The post generated some Twitter discussion upon which I’ve been reflecting.
I tweeted: “I think a key point is that ROI is highest with low-hanging fruit. ROI decreases once you get beyond that. You’d want a higher relative ROI from two choices for incremental spend, but overall ROI likely falls. Goal is to maximize profit, not ROI.”
Andrew Willshire made a similar point in a different thread (Sept 27, 2020): “Significantly, ROI is often used as the metric of choice as though you should seek to maximise it, whereas that would result in under-investment and misallocation of budget. Much better to optimise on incremental revenue, but that’s often overlooked.”
“What was the financial return (incremental profit) as a percentage of the campaign cost (ROI)?” – p.157, Marketing and the Bottom Line by Tim Ambler (2000).
Michael Taylor tweeted: “I think maybe I just don’t understand the semantics, but to me it’s simple. You want to make more money than you spend, so deduct spend from revenue and divide that by spend. That’s ROI. You can calculate short term ROI or forecast long term ROI. No idea what could replace it.”
Hmm. I’d say Revenue is not your return. Profit is.
For an investor, ROI = (Current Value of Investment − Cost of Investment) / Cost of Investment. You buy a stock for $25, it doubles to $50, so ROI = 100%. The numerator is your capital gain, which is analogous to profit.
But in a marketing context, the costs are not just the cost of the advertising spend. You’d need to subtract Cost of Goods Sold (and/or other variable costs) to get the profit generated by your advertising spend. So, ROI = (Revenue – COGS – advertising spend) / advertising spend.
Similarly, Ambler defines ROI as “the net profit return (R) divided by the advertising investment (I).”
Michael Taylor tweeted: “Also if all you have are low ROI opportunities maybe you should cut costs and spend that elsewhere or return it to shareholders. There’s an opportunity cost to money and if you’re only giving me 5% on my money I’d want it back to invest in a company that can grow faster.”
It’s a good point, but if you are reporting ROI based on revenue generated rather profit generated, you are overstating ROI.
To demonstrate the point, let’s say you spent $250,000 to generate $1 million in revenue with a 20% contribution margin. Calculating ROI on a revenue basis would be ($1,000,000 – $250,000) / $250,000 = 300%. Hurray! But on a profit basis ($1,000,000 – $800,000 – $250,000) / $250,000 = -20%. You’re losing money.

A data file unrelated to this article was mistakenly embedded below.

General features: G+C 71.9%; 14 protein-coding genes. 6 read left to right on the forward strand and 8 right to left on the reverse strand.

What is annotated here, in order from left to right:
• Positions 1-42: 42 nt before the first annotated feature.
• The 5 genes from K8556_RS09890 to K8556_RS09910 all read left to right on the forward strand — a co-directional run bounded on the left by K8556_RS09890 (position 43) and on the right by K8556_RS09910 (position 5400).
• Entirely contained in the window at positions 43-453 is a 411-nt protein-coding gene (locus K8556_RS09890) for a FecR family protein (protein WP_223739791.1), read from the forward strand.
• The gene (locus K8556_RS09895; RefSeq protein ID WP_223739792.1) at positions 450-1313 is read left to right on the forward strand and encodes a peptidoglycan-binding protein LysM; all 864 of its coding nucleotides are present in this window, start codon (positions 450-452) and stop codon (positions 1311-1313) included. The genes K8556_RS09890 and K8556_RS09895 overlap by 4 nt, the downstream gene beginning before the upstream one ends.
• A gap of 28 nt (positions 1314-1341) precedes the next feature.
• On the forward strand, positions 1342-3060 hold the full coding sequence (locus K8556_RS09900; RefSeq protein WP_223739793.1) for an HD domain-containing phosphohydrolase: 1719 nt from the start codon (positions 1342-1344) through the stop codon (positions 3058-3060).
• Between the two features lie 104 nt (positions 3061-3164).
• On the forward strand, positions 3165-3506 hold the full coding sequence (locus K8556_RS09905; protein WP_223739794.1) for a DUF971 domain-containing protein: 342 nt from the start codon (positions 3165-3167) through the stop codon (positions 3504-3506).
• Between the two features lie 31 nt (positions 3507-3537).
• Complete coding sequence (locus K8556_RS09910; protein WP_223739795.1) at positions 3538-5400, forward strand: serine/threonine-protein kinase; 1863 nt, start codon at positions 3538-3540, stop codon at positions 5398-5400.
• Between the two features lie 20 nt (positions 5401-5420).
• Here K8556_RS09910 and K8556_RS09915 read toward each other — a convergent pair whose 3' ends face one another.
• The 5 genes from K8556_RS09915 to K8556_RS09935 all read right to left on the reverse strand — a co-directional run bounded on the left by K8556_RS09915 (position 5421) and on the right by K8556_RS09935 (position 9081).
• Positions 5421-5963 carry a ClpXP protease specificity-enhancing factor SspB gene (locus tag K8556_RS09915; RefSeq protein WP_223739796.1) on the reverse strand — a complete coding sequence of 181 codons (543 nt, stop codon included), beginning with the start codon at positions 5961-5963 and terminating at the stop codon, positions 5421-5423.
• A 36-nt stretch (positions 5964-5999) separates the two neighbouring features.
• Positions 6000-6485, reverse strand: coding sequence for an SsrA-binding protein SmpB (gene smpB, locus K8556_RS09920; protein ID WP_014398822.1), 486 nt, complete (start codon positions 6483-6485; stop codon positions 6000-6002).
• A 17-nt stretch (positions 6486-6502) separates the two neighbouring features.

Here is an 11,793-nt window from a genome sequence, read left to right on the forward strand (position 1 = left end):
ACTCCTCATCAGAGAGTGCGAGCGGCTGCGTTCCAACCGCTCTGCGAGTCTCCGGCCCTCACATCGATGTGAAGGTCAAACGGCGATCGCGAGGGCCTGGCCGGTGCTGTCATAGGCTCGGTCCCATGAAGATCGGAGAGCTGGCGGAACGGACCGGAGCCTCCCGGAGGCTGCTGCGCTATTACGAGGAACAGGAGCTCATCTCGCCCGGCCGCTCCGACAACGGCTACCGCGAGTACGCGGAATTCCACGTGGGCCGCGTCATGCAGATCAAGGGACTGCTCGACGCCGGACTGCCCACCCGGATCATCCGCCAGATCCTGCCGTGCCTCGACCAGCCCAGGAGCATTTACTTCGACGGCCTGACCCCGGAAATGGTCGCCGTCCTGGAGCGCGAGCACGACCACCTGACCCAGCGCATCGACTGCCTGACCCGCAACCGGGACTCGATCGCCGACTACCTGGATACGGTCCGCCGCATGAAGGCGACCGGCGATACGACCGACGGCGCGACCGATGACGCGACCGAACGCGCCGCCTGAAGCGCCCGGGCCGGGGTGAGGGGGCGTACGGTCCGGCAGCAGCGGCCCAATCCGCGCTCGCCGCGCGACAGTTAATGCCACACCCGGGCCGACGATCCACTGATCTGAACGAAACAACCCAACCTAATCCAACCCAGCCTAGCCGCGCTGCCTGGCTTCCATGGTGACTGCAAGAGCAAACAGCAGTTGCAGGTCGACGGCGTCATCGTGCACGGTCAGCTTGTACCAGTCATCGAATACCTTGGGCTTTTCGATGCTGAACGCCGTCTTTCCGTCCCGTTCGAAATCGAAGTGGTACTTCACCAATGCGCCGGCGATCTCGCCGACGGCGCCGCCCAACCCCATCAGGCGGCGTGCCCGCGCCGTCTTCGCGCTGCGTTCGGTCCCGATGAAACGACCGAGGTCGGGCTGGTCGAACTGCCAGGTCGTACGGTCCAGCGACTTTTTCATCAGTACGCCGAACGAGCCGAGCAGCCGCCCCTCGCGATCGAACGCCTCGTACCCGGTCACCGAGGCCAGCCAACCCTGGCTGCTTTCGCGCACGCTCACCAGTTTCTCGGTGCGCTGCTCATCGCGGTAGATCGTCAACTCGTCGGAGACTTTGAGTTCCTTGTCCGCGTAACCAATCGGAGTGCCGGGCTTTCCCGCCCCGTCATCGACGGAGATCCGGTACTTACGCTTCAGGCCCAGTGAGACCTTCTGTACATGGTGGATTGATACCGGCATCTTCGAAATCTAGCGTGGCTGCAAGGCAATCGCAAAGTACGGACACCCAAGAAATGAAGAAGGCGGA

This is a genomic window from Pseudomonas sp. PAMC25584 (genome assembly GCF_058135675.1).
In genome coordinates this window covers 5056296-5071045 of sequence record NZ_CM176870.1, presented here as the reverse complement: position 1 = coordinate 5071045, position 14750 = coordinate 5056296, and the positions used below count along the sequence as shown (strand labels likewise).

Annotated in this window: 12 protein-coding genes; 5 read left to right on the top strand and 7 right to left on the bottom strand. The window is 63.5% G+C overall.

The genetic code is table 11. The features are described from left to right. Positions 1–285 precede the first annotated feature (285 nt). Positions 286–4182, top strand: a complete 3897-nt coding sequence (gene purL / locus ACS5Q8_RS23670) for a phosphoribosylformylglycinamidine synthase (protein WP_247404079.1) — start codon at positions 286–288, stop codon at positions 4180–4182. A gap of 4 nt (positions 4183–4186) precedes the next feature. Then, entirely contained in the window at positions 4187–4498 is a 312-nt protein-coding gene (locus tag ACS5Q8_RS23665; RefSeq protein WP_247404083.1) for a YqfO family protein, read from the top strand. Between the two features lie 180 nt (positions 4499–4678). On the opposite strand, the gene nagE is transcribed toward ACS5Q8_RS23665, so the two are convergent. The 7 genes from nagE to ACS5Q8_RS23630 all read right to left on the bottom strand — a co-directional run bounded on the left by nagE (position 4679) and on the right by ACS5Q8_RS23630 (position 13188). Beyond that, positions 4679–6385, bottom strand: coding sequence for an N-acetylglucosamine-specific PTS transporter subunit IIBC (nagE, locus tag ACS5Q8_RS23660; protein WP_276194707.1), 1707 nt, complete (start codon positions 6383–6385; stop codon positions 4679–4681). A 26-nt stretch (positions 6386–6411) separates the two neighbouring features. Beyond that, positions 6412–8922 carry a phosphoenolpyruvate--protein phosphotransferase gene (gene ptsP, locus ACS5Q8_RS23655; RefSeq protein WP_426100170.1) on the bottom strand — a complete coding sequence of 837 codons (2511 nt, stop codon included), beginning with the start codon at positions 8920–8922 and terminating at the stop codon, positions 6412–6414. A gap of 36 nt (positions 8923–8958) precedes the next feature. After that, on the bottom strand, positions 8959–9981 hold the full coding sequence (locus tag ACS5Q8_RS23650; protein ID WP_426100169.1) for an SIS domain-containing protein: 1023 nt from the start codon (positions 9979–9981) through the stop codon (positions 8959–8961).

If you have a high margin product and you are using ROI to compare the relative efficiency of multiple executions, it may be fine to use revenue rather the profit in your numerator – as long as your metric is consistent for apples-to-apples comparisons, and as long as you understand what it means.
Alastair Thomson tweeted: “The difficulty comes in the practical application where short term cost savings are easy to ‘prove’ a positive RoI on, but longer term (often more valuable) initiatives have less provable R’s and I’s, so in practice often get shelved…
But the issue comes from a bias towards short term cost cuts which is often present in environments where RoI is the prime focus. That’s because it’s really easy to generate short term RoI if you don’t care about the long term health of the business.”
Long-term ROI in a marketing context brings up the difficulty of attribution. Which investment are you attributing to a sale? Is there a cumulative effect of multiple investments over a period of years? This gets messy.
Bruce Clark posted a slide.
I found this Return on Marketing Investment formula on BrandFinance.com: “ROMI = Incremental financial contribution generated by marketing / Marketing spend.” This gets more complicated, but it boils down the measuring the profitability of marketing spend. They note that “return” could refer to Total Return on all spending, Incremental Return on a specified additional spending increment (“This is most useful for analysing a go/no-go decision”), or Marginal Return on the ‘last dollar’ of marketing spend.
How Not to Plan: 66 Ways to Screw it Up (2018) by Les Binet and Sarah Carter: “As you spend more on advertising, it often gets more effective (sales and profits generated go up), but less efficient (ROI goes down)… ROI…is a measure of efficiency, not effectiveness.”
ROI is Dead. Now Bury It. (2003) paper by Tim Ambler.
Managing the Marketing Metrics Portfolio. (2011) paper by Bruce Clark and Tim Ambler.
Marketing and the Bottom Line. (2000) book by Tim Ambler.